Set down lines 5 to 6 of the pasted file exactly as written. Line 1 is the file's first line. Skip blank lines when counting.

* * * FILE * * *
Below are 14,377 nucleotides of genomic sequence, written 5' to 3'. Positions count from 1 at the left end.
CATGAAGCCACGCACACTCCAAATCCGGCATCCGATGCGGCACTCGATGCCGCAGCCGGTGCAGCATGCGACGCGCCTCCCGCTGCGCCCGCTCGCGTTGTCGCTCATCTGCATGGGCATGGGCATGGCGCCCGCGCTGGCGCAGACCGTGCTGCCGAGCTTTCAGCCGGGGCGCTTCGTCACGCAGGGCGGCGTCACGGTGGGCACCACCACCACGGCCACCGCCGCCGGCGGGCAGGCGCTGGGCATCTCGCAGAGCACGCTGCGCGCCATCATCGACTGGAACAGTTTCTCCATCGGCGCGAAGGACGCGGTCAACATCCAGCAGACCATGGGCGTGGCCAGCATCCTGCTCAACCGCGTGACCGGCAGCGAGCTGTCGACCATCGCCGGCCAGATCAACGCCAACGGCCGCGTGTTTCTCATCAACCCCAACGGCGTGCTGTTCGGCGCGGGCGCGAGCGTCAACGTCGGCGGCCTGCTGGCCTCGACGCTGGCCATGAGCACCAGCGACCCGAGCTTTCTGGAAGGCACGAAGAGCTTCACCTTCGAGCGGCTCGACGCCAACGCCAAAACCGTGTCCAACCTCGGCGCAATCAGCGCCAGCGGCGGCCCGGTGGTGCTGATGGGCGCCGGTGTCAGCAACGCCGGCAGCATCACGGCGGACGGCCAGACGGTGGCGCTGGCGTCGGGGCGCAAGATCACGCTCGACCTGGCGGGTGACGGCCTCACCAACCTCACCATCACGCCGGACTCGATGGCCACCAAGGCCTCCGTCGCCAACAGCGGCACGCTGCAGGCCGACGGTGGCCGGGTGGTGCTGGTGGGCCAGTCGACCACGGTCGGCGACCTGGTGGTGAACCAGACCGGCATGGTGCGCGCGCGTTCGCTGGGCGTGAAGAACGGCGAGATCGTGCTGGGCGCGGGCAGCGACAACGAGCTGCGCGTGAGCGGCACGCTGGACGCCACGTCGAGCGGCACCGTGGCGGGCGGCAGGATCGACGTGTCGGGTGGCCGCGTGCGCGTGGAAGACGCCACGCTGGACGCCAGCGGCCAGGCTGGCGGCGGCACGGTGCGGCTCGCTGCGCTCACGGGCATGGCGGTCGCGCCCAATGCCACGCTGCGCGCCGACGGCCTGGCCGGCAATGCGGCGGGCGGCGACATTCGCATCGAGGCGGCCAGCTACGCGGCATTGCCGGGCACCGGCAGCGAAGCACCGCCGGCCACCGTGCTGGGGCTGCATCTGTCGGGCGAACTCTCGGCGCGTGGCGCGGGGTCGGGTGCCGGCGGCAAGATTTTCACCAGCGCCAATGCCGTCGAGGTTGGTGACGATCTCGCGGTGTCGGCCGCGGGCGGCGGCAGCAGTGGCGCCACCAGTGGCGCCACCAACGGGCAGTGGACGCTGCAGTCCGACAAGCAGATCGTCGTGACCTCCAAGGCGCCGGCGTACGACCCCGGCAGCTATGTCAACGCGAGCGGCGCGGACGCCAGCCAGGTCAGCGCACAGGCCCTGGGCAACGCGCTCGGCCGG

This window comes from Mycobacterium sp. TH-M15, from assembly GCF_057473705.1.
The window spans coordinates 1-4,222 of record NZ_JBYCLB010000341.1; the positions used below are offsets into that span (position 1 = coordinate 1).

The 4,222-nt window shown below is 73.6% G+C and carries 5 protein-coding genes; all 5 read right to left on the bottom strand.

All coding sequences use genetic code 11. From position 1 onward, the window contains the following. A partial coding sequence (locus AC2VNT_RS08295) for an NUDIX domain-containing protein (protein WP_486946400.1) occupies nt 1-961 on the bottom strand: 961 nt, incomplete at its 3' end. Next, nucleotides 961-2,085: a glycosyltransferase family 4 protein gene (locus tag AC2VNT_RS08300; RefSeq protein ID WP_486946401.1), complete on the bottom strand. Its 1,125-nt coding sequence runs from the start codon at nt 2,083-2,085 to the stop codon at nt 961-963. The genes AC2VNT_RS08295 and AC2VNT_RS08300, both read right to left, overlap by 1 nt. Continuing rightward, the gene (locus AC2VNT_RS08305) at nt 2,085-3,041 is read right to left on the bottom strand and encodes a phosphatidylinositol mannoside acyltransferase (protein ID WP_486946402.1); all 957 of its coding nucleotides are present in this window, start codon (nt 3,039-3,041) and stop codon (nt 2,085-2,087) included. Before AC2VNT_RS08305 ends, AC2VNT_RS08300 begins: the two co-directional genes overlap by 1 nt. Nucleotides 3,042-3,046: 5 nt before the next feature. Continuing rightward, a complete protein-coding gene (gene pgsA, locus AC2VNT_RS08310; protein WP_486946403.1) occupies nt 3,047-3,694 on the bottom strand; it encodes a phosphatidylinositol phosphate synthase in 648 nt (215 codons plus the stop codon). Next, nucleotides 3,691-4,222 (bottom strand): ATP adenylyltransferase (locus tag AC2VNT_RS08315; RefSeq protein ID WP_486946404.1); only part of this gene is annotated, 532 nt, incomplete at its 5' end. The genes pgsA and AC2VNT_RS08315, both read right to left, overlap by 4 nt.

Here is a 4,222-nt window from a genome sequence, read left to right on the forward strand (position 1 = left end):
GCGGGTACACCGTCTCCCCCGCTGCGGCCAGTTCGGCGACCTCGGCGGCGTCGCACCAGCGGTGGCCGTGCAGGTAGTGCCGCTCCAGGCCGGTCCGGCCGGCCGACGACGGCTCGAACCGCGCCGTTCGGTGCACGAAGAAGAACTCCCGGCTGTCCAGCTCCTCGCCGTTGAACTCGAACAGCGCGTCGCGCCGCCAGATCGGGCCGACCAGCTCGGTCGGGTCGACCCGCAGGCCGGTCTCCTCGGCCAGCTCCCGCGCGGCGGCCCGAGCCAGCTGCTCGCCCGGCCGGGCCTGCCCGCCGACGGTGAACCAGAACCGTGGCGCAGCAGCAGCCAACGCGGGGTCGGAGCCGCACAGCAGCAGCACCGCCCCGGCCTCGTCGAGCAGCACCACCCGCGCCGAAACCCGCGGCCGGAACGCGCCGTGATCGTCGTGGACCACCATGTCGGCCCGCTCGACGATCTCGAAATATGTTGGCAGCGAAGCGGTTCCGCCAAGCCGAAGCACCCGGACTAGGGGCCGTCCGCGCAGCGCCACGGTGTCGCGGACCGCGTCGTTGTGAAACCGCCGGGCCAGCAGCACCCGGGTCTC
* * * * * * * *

The 4,222-nt window shown below is 73.6% G+C and carries 5 protein-coding genes; all 5 read right to left on the bottom strand.

All coding sequences use genetic code 11. From position 1 onward, the window contains the following. A partial coding sequence (locus AC2VNT_RS08295) for an NUDIX domain-containing protein (protein WP_486946400.1) occupies nt 1-961 on the bottom strand: 961 nt, incomplete at its 3' end. Next, nucleotides 961-2,085: a glycosyltransferase family 4 protein gene (locus tag AC2VNT_RS08300; RefSeq protein ID WP_486946401.1), complete on the bottom strand. Its 1,125-nt coding sequence runs from the start codon at nt 2,083-2,085 to the stop codon at nt 961-963. The genes AC2VNT_RS08295 and AC2VNT_RS08300, both read right to left, overlap by 1 nt. Continuing rightward, the gene (locus AC2VNT_RS08305) at nt 2,085-3,041 is read right to left on the bottom strand and encodes a phosphatidylinositol mannoside acyltransferase (protein ID WP_486946402.1); all 957 of its coding nucleotides are present in this window, start codon (nt 3,039-3,041) and stop codon (nt 2,085-2,087) included. Before AC2VNT_RS08305 ends, AC2VNT_RS08300 begins: the two co-directional genes overlap by 1 nt. Nucleotides 3,042-3,046: 5 nt before the next feature. Continuing rightward, a complete protein-coding gene (gene pgsA, locus AC2VNT_RS08310; protein WP_486946403.1) occupies nt 3,047-3,694 on the bottom strand; it encodes a phosphatidylinositol phosphate synthase in 648 nt (215 codons plus the stop codon). Next, nucleotides 3,691-4,222 (bottom strand): ATP adenylyltransferase (locus tag AC2VNT_RS08315; RefSeq protein ID WP_486946404.1); only part of this gene is annotated, 532 nt, incomplete at its 5' end. The genes pgsA and AC2VNT_RS08315, both read right to left, overlap by 4 nt.